Pakistan Mourns, Vows To Fight After Brutal Easter Bombing — In Photos

Photo: ASIF HASSAN/AFP/Getty Images
Pakistani officials said they will launch a crackdown on armed Muslim militant groups, after a suicide bombing left at least 70 dead and hundreds wounded on Easter Sunday in the provincial capital Lahore, according to Reuters. At least 29 children were among those killed in the attack.

The powerful blast occurred near a children’s swing set in Gulshan-e-Iqbal Park, which was filled with a large crowd of families celebrating the Christian holiday, reports The New York Times.

"I wish I hadn’t brought my daughter to the park today,” Kamran Bhatti told The New York Times. "This is the only recreation we can afford for her. What is her fault?"

"While we were running out of the park, my daughter slipped and rolled over. She’s injured, but I thank my God that we are not crying for a lost child," he added.

Pakistani Taliban’s Jamaat-ur-Ahrar faction has since claimed responsibility for the attack. The group had previously declared loyalty to the Islamic State group, also known as ISIS, according to Reuters. This deadly attack is the fifth by Jamaat-ur-Ahrar since December. Sunday's attack came just days after men attacked two sites in Brussels, killing dozens of people.

The attack was the deadliest Pakistan has seen since 2014. Officials told Reuters that they are launching a full-scale paramilitary Rangers operation in response. Using the Rangers will give authorities the power to conduct raids and interrogate suspects. But the government's use of the paramilitary group has also drawn criticism and reports of human rights abuses and the targeting of opposition politicians, according to Reuters. Military spokesman Gen. Asim Bajwa said a number of suspects have already been arrested.

Ahead, photos of how people in Pakistan are mourning those who lost their lives and were injured in the attacks. This story contains images that some readers may find upsetting.

Editor's note: All captions were provided by Getty Images.
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Photo: ARIF ALI/AFP/Getty Images
Pakistani relatives bring an injured child to the hospital, after a suicide bomb ripped through the parking lot of a crowded park in Lahore on March 27.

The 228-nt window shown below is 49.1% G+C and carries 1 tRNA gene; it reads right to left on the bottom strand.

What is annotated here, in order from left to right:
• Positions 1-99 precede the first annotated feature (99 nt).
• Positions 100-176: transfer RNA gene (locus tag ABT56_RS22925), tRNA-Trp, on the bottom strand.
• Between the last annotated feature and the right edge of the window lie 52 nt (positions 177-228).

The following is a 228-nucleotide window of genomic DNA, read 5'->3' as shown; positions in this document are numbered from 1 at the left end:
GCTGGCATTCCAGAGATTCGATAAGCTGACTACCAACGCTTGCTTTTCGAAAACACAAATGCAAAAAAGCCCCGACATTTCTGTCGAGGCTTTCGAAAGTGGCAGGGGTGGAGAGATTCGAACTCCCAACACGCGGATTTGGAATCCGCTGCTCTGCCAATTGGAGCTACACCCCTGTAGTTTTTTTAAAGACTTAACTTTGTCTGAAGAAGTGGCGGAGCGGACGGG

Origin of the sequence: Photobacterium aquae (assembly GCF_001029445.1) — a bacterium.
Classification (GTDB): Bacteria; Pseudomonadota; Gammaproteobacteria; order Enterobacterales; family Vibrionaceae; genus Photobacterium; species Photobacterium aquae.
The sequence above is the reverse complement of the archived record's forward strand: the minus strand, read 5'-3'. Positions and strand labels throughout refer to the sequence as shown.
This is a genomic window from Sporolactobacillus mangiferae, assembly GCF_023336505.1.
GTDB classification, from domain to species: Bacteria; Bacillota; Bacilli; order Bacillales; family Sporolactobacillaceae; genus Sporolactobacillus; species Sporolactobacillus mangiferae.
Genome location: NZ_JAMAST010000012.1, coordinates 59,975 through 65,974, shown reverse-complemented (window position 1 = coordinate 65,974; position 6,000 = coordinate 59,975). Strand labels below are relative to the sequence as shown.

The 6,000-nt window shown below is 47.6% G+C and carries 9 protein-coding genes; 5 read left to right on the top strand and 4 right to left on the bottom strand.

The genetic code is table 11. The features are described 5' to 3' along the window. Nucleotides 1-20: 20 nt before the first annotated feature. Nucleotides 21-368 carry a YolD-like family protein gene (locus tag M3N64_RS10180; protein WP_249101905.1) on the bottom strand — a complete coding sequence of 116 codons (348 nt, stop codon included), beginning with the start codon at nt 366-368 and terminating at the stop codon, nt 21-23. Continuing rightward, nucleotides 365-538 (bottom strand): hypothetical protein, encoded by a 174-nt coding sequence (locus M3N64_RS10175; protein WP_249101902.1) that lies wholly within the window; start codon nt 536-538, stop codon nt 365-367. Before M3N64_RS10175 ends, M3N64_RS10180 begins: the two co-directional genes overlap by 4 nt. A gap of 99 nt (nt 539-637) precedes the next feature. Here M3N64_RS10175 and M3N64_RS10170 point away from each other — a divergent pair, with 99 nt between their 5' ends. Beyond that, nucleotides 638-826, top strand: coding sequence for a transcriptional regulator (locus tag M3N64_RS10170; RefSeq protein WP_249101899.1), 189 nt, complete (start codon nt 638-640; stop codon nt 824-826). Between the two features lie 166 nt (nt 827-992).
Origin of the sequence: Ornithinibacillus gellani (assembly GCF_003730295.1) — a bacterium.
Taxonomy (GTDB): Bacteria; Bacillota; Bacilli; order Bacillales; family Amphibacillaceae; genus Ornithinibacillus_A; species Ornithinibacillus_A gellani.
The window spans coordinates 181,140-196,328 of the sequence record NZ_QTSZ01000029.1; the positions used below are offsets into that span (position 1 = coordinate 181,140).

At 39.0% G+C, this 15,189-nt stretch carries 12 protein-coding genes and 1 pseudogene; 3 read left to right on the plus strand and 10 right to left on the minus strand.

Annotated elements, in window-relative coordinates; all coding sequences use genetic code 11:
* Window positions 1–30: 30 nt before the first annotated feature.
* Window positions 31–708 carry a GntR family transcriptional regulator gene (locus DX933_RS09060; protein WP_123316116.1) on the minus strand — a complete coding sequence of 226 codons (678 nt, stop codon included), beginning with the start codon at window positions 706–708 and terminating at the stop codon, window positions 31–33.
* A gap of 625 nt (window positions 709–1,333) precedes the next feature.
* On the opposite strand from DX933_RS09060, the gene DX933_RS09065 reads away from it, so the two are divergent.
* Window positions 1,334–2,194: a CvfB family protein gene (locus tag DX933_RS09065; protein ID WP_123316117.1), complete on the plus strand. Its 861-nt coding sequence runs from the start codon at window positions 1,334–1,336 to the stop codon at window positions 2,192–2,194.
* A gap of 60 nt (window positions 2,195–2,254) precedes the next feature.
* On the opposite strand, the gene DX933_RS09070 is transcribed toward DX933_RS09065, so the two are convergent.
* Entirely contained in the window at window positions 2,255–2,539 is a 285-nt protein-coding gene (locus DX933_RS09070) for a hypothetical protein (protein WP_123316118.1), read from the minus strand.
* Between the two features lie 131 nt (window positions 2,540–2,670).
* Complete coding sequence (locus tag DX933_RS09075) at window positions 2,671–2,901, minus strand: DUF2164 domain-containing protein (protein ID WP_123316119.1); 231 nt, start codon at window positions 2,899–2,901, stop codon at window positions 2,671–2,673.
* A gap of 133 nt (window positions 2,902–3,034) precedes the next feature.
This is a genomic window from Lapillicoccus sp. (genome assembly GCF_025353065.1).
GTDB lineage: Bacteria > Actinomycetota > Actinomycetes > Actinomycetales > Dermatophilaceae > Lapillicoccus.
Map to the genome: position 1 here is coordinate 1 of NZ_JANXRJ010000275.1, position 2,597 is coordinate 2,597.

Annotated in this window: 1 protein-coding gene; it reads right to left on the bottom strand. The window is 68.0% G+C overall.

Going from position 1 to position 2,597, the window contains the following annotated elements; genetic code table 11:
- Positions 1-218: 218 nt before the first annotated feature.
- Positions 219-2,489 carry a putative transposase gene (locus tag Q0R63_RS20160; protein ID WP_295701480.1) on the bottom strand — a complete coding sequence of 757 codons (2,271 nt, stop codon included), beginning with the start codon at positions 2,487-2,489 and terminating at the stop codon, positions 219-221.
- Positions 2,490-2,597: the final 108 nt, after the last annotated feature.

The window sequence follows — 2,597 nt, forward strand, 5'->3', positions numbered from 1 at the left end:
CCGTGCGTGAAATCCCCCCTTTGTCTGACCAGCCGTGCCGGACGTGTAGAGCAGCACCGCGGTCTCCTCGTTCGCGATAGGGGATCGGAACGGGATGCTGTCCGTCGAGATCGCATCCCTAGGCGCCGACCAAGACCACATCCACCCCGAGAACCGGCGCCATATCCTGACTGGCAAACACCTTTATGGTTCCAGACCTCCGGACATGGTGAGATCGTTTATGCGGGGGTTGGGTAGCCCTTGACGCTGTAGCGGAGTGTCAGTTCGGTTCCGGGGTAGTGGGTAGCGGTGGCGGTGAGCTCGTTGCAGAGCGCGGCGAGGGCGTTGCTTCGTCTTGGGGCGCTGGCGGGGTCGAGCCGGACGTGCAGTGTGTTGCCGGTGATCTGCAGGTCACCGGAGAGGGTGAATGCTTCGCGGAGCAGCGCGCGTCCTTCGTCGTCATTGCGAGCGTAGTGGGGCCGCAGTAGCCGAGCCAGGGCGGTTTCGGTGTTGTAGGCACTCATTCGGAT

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Photo: ARIF ALI/AFP/Getty Images
An injured woman is carried to the hospital in Lahore after the attack. The powerful blast killed at least 70 people and injured more than 200.
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Photo: ARIF ALI/AFP/Getty Image
Two women mourn the death of relatives. The crowded park was filled with Christians who had gone to celebrate Easter Sunday.
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Photo: ARIF ALI/AFP/Getty Images
Emergency workers and police officers gather at a bomb blast site.
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Photo: Rana Sajid Hussain/Pacific Press/LightRocket via Getty Images
An overhead shot of the Gulshan-e-Iqbal Park bomb blast site, as emergency workers and police officers gather.
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Photo: ASIF HASSAN/AFP/Getty Images
Pakistani Christians light candles as they stage a rally in Lahore on March 28, for victims of a suicide bomb blast. Pakistan's army launched raids and arrested suspects after a Taliban suicide bomber targeting Christians on Easter killed some 70 people, including many children in a park crowded with families.
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Photo ARIF ALI/AFP/Getty Images
A Pakistani police commando walks at the cordoned-off site on March 28.
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Photo: FAROOQ NAEEM/AFP/Getty Images
Pakistani police commandos stand guard at the suicide blast site. Since the attack, which was the deadliest in Pakistan since 2014, officials told Reuters that they are launching a full-scale paramilitary Rangers operation.
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Photo: ARIF ALI/AFP/Getty Images
Pakistani Christians mourn the death of a blast victim.
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Photo: ARIF ALI/AFP/Getty Images
Mourners attend a funeral ceremony of a blast victim in Lahore on Monday.
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Photo: FAROOQ NAEEM/AFP/Getty Images
An injured Pakistani child victim of a suicide blast rests in a hospital.
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Photo: TAUSEEF MUSTAFA/AFP/Getty Images
Activists of the Jammu and Kashmir Liberation Front (JKLF) hold placards during a rally in Srinagar on Monday, held to protest the suicide bombing.
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